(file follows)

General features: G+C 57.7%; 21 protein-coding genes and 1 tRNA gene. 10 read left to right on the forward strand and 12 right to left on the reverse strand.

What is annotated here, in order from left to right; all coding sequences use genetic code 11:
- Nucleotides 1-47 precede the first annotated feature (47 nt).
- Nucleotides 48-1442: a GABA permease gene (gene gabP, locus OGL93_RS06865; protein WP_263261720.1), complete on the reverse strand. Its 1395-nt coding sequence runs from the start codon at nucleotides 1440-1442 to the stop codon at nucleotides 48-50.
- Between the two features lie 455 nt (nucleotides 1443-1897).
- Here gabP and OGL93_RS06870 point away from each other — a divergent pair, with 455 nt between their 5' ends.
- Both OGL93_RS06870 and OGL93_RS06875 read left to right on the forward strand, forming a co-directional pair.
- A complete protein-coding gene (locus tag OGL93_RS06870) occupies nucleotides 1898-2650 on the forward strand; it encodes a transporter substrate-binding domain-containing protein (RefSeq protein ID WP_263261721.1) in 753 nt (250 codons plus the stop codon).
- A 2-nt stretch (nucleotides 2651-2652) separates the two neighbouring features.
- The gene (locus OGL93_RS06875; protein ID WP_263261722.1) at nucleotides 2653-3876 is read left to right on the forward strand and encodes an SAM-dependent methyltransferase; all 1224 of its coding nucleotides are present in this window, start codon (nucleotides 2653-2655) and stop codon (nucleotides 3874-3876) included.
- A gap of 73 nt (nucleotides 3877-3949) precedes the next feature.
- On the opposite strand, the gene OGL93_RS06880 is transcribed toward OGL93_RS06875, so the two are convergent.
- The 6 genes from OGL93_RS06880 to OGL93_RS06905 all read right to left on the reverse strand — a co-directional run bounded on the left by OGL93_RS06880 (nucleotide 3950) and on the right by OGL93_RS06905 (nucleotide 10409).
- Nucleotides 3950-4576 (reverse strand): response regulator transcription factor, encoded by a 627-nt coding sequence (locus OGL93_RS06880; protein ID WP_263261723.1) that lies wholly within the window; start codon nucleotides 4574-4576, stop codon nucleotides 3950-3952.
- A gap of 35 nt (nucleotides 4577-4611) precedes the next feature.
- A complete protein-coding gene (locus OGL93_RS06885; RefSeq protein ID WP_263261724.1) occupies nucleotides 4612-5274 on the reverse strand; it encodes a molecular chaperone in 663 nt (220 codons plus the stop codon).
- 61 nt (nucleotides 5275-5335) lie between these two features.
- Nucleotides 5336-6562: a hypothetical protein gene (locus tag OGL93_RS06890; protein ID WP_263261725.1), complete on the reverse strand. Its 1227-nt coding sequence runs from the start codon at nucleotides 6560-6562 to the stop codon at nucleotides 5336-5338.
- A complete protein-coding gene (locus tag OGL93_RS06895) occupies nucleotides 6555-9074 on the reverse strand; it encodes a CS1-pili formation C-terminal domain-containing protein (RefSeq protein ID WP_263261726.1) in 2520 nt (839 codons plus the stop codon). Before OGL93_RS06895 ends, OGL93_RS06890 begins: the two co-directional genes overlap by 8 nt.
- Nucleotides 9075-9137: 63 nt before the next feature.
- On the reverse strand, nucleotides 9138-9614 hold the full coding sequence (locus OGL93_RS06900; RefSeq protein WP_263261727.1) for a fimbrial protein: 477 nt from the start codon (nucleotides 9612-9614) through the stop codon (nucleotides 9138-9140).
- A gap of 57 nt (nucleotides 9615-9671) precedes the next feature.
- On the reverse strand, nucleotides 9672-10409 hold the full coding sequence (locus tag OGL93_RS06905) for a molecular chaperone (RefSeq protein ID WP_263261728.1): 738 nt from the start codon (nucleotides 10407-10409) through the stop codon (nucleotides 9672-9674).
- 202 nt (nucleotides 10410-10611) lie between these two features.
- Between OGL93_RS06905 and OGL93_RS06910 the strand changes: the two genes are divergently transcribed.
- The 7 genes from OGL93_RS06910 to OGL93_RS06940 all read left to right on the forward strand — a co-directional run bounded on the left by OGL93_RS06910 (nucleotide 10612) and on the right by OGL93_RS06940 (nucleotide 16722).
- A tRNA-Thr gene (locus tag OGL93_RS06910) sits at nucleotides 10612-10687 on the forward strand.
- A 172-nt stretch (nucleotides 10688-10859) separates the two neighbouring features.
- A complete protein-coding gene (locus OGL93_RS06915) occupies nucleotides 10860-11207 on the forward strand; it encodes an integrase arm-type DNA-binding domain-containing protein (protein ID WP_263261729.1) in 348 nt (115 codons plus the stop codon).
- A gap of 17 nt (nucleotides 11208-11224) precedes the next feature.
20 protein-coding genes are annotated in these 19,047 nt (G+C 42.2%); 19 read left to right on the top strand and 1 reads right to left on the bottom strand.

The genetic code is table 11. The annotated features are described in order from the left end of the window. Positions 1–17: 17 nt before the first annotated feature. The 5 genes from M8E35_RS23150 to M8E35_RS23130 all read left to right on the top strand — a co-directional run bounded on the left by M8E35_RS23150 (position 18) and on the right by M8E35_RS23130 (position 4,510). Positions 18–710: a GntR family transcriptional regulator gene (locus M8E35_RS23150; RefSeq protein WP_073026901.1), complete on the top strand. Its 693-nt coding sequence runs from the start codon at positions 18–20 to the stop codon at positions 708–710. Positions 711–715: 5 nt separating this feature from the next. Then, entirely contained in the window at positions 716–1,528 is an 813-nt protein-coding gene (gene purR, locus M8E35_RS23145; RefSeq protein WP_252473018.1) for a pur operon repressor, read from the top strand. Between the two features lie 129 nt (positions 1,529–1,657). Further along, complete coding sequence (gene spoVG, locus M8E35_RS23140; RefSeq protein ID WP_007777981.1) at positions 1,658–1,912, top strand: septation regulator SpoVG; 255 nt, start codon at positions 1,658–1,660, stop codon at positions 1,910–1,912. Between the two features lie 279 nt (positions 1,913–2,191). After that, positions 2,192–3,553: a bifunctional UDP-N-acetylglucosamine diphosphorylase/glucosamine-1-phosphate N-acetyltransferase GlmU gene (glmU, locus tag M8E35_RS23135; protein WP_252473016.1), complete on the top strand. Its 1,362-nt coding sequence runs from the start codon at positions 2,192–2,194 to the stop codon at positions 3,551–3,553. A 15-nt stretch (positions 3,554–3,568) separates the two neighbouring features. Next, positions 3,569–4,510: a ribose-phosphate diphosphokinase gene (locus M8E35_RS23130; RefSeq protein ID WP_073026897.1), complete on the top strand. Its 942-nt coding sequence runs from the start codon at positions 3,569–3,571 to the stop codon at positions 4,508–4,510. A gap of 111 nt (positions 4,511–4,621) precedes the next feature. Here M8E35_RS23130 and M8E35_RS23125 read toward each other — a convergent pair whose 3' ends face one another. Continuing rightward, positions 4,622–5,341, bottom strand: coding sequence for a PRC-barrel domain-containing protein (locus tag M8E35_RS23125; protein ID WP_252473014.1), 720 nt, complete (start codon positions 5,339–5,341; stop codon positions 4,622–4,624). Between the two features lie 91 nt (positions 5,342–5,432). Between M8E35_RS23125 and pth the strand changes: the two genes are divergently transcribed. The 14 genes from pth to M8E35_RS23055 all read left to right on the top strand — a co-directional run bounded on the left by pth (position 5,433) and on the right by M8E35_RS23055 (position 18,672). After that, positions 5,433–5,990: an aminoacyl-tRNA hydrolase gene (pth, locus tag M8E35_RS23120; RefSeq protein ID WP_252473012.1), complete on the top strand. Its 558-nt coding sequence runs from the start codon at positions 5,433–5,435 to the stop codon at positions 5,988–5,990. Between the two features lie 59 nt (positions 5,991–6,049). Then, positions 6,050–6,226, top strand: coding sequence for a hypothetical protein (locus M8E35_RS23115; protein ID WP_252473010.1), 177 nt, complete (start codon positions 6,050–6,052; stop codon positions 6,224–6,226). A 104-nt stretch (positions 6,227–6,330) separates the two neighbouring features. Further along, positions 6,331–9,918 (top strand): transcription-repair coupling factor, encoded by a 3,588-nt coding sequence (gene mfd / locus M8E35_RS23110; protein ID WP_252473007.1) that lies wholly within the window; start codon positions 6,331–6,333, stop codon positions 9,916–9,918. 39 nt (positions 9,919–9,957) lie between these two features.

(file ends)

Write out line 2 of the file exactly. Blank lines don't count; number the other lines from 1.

What is annotated here, in order from left to right; all coding sequences use genetic code 11: